Cineplex Founder Nat Taylor Passes Away

posted by rivest266 on March 3, 2004 at 5:51 am

TORONTO, CANADA — Canadian exhibitor Nat Taylor, credited with creating the first multiplex theater in 1948 (Elgin and Little Elgin in Ottawa) and introducing movie theaters to shopping malls (Yorkdale Theatre and Cinema), passed away on Tuesday at the age of 98, according to the Toronto Star.

Some of Taylor’s innovations include:

• One of the earliest multi-screen movie theaters (when he added a second screen to Ottawa’s Elgin Theatre)
• First triplex theater
• First quad theater
• First quintuplex theater (the Uptown)
• First theater in a shopping mall (the Yorkdale Plaza/Silver City)
• First 18-screen theater (a precursor of today’s megaplex)
• Coined the term “cineplex”

Theaters in this post

Comments (12)

VincentParisi on March 3, 2004 at 6:28 am

Thank you Mr. Taylor for helping to destroy the movie-going experience for so many of us and bringing about the destruction of so many magnificent buildings. I hope your millions made you a very happy man in compensation for the sadness you caused a lot of movie lovers and admirers of the great downtowns.

Patrick Crowley
Patrick Crowley on March 3, 2004 at 6:51 am

Vincent — I think you’re being a little harsh here. While it may be easy to blame Nat Taylor for the demise of the movie palace, it’s not particularly fair.

Ultimately, as important as it is to save classic movie theaters, we must all recognize that the rise of multiplexes and megaplexes is due to one thing — moviegoers themselves. In a way, we are all victims of our own thirst for convenience.

Too, there are plenty of amazing “Cinema Treasures” that have more than a single screen, so it would seem Nat Taylor’s work was not all bad.

VincentParisi on March 3, 2004 at 8:07 am

Patrick, While I may seem harsh the damage that many successful real estate developers and speculators have caused to both our society and culture is incalculable. These are often individuals who as Lillian Helman so brilliantly put it “eat the earth.” I of course do not totally blame him as I realize there’s a lot going on here but neither do I have much sympathy for those who use their brilliance and energy to exploit rather than to nourish. Didn’t what Robert Moses did to New York City hasten the decay of the 70’s? Now if you told me that Taylor used his profits from these architectural horrors for movie palace preservation I would certainly change my tune(he could have saved the New York Rivoli or Criterion for us.)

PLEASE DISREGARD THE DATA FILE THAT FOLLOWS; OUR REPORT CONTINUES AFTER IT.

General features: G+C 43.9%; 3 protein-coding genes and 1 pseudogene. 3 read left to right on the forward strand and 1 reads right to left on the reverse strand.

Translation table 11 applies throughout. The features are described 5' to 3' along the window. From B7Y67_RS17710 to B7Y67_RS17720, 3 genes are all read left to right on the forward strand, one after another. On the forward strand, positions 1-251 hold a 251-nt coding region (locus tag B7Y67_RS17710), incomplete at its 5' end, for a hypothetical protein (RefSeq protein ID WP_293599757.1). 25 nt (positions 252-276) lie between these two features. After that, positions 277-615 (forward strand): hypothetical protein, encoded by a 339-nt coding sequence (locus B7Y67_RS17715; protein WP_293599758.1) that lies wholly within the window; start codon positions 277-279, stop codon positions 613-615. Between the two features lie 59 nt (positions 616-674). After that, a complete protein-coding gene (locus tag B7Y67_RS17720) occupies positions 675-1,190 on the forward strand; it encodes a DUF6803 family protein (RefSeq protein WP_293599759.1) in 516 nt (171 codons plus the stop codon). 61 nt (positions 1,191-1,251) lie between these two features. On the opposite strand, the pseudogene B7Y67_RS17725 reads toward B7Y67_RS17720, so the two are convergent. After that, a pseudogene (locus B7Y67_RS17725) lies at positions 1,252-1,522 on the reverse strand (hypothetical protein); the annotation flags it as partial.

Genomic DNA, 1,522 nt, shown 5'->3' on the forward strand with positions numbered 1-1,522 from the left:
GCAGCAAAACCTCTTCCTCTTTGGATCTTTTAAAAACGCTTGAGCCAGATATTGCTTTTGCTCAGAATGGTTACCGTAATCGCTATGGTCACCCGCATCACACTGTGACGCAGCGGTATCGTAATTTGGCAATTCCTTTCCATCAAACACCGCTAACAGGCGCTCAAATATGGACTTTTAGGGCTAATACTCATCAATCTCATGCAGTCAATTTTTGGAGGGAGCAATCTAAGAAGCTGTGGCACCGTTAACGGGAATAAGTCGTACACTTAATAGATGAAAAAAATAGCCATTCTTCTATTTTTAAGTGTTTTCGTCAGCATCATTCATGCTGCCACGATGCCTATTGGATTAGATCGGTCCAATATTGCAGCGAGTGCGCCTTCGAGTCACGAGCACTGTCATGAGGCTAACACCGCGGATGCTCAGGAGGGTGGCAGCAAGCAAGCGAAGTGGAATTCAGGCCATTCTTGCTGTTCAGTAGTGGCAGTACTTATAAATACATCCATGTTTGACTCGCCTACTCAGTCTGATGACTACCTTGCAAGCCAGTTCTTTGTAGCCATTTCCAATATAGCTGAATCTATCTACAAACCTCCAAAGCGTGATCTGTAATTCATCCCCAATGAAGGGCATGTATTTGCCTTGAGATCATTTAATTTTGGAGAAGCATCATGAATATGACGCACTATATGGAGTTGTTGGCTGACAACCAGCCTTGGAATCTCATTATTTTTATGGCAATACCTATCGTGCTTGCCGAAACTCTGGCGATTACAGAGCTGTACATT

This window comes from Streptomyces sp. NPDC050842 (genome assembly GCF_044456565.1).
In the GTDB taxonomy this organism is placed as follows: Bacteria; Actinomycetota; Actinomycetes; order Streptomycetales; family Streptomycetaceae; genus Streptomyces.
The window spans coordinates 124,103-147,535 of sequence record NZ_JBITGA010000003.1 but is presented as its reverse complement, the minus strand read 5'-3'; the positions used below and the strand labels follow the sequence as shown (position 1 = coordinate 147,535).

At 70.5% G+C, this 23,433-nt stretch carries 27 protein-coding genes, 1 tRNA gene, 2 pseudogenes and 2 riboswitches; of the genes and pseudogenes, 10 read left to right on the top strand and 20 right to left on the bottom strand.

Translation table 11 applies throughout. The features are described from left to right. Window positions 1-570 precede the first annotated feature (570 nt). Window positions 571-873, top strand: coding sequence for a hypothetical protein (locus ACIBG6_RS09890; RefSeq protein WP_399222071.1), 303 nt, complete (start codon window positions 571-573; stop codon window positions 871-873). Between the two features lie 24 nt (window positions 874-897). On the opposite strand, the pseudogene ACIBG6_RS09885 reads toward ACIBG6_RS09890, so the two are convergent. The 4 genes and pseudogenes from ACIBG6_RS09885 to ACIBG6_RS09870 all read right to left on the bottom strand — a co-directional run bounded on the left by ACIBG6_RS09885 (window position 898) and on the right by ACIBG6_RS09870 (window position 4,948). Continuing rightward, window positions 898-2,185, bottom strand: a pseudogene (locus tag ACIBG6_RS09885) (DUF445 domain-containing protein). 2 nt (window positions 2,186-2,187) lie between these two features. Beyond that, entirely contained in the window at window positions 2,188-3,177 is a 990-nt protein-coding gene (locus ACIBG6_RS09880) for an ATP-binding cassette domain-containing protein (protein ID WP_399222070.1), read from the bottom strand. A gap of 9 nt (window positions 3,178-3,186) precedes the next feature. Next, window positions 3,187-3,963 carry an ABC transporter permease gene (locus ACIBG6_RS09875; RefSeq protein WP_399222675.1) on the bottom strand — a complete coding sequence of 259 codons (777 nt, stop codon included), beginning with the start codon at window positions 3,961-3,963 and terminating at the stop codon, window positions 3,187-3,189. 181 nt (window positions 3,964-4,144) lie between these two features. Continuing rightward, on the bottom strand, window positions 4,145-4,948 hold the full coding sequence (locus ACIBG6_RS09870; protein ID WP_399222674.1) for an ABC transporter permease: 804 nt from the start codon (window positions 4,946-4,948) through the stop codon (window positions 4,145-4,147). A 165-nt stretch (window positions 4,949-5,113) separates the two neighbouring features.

Also, except for movie palaces that have had additional screens added such as Grauman’s Chinese are there really any multi-screen treasures?
Cineplexes have made me personally very grateful for DVDs for current films though I’d much rather see a classic at the Loew’s Jersey.

edward on March 3, 2004 at 5:19 pm

Vincent – You would have to extend your displeasure to urban planners, city councillors, studio executives, film distributors, rising land values and television in general; to account for the demise of the much loved single screen movie palace. As to Mr. Taylor, his Elgin and Uptown theatres were both excellent theatres. The Ottawa Elgin was a nice Art Deco twin theatre until Famous Players closed it in 1994.

The Uptown was a great venue, Cinema 1 was huge (former balcony ) of a movie palace heavily damaged by fire in the 60’s. Although stripped of much of it’s decor, it was still a grand place. It became another casualty of Famous Players' abandoning older functioning theatres such as the Eglinton and Capitol. The Uptown was a multi-screen treasure that is a huge loss to the city of Toronto, as is the Elgin to Ottawa.
I was lucky to attend the premiere of David Lynch’s Mulholland Drive during the Toronto Film Festival at the restored former Loew’s Elgin Theatre, Toronto. It was exciting to experience viewing a film in a former single screen movie palace with a full house. When is the last time anyone sat in a full balcony for a movie? There is no comparison between this and the modern movieplex.
Unfortunately, the business of exhibiting films is now more concerned with sales from concessions than the overall EXPERIENCE of attending a film. Perhaps the coming digital age and the slow rejuvenation of many downtowns will bring a new interpretation of the movie palace as did the introduction of sound and widescreen.

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